| Abstract|| |
Context: Protamine is routinely administered to neutralize the anticlotting effects of heparin, traditionally at a dose of 1 mg for every 100 IU of heparin—a 1:1 ratio protamine sparing effects—but this is based more on experience and practice than literature evidence. The use of Hemostasis Management System (HMS) allows an individualized heparin and protamine titration. This usually results in a decreased protamine dose, thus limiting its side effects, including paradox anticoagulation.
Aims: This study aims to assess how the use of HMS allows to reduction of protamine administration while restoring the basal activated clotting time (ACT) at the end of cardiac surgery.
Settings and Design: A retrospective observational study in a tertiary care university hospital.
Subjects and Methods: We analyzed data from 42 consecutive patients undergoing cardiopulmonary bypass (CPB) for cardiac surgery. For all patients HMS tests were performed before and after CPB, to determine how much heparin was needed to reach target ACT, and how much protamine was needed to reverse it.
Results: At the end of cardiopulmonary bypass, 2.2 ± 0.5 mg/kg of protamine was sufficient to reverse heparin effects. The protamine-to-heparin ratio was 0.56:1 over heparin total dose (a 44% reduction) and 0.84:1 over heparin initial dose (a 16% reduction).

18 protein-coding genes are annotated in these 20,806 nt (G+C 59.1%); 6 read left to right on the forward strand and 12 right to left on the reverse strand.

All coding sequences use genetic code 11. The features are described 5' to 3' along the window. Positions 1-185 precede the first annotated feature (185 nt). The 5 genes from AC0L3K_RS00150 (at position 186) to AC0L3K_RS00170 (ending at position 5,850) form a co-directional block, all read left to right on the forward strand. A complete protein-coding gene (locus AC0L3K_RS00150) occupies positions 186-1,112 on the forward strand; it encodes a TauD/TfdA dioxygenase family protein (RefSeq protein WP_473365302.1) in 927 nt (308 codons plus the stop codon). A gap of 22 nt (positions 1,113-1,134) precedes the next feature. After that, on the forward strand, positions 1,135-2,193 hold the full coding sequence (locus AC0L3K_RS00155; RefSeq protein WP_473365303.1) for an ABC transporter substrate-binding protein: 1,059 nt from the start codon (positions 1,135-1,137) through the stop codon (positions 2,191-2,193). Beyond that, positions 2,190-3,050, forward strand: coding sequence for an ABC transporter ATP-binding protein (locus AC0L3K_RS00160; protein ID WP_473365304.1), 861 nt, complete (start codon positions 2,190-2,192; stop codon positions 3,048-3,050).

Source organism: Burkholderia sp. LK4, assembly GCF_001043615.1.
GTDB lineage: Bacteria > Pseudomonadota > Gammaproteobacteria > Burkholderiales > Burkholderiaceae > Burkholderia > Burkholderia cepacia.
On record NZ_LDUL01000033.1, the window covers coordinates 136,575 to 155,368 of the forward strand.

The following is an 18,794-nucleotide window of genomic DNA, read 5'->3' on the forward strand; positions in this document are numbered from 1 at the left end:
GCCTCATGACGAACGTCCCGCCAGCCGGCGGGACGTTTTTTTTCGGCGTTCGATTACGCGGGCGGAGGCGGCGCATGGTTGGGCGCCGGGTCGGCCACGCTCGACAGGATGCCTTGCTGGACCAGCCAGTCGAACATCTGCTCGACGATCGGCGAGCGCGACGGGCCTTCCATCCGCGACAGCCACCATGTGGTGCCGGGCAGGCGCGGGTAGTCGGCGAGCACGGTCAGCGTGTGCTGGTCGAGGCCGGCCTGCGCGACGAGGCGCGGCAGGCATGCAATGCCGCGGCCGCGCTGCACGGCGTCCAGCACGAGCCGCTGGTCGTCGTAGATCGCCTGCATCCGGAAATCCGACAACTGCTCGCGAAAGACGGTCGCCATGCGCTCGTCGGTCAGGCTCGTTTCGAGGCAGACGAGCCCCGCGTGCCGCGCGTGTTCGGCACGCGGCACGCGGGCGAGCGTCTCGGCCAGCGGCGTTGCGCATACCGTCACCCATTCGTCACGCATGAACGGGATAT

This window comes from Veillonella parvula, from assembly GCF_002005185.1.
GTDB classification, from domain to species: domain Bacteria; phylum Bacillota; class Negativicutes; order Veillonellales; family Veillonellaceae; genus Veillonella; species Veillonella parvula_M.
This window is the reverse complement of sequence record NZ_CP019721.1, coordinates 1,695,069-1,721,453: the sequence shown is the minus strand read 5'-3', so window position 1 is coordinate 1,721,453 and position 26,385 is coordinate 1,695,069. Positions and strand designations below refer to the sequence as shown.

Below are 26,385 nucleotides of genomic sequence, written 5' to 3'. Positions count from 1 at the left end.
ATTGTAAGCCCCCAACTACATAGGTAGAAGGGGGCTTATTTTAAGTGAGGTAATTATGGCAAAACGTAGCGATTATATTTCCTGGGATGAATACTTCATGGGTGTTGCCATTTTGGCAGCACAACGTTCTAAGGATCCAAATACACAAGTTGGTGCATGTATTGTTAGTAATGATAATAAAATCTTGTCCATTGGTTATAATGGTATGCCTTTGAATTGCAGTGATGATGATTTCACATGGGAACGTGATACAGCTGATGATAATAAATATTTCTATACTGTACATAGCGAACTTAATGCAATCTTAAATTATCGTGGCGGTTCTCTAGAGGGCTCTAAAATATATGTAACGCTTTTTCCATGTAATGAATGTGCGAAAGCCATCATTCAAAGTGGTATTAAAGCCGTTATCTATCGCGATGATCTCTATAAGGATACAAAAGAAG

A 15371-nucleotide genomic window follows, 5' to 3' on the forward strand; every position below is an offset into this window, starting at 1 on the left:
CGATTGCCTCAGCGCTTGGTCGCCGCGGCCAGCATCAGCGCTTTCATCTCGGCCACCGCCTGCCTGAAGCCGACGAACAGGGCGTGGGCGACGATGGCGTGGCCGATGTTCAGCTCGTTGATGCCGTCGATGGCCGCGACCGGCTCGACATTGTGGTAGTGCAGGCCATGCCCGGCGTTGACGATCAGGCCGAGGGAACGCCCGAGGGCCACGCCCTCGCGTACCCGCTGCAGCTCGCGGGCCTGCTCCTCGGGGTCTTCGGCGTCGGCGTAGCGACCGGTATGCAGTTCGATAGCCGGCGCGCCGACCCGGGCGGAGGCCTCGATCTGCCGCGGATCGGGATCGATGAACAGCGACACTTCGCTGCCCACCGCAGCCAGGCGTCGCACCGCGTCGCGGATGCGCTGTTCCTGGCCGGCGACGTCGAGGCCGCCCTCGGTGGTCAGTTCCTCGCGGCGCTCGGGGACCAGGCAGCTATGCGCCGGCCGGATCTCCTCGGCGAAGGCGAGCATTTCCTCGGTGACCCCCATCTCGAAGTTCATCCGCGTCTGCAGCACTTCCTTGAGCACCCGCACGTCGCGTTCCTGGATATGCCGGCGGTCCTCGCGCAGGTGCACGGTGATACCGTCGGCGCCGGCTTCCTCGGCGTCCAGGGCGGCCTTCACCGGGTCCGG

Conclusion: A lower dose of protamine was sufficient to revert heparin effects after cardiopulmonary bypass. While larger studies are needed to confirm these findings and detect differences in clinically relevant outcomes, the administration of a lower protamine dose is endorsed by current guidelines and may help to avoid the detrimental effects of protamine overdose, including paradox bleeding.
Keywords: Anesthesia, cardiac surgery, cardiopulmonary bypass, heparin, hemostasis management system, intensive care, protamine
|How to cite this article:|
Simone FD, Nardelli P, Licheri M, Frau G, Redaelli MB, Monaco F, Zangrillo A, Landoni G. Less is more: We are administering too much protamine in cardiac surgery. Ann Card Anaesth 2021;24:178-82
|How to cite this URL:|
Simone FD, Nardelli P, Licheri M, Frau G, Redaelli MB, Monaco F, Zangrillo A, Landoni G. Less is more: We are administering too much protamine in cardiac surgery. Ann Card Anaesth [serial online] 2021 [cited 2021 Jun 16];24:178-82. Available from: https://www.annals.in/text.asp?2021/24/2/178/314138
| Introduction|| |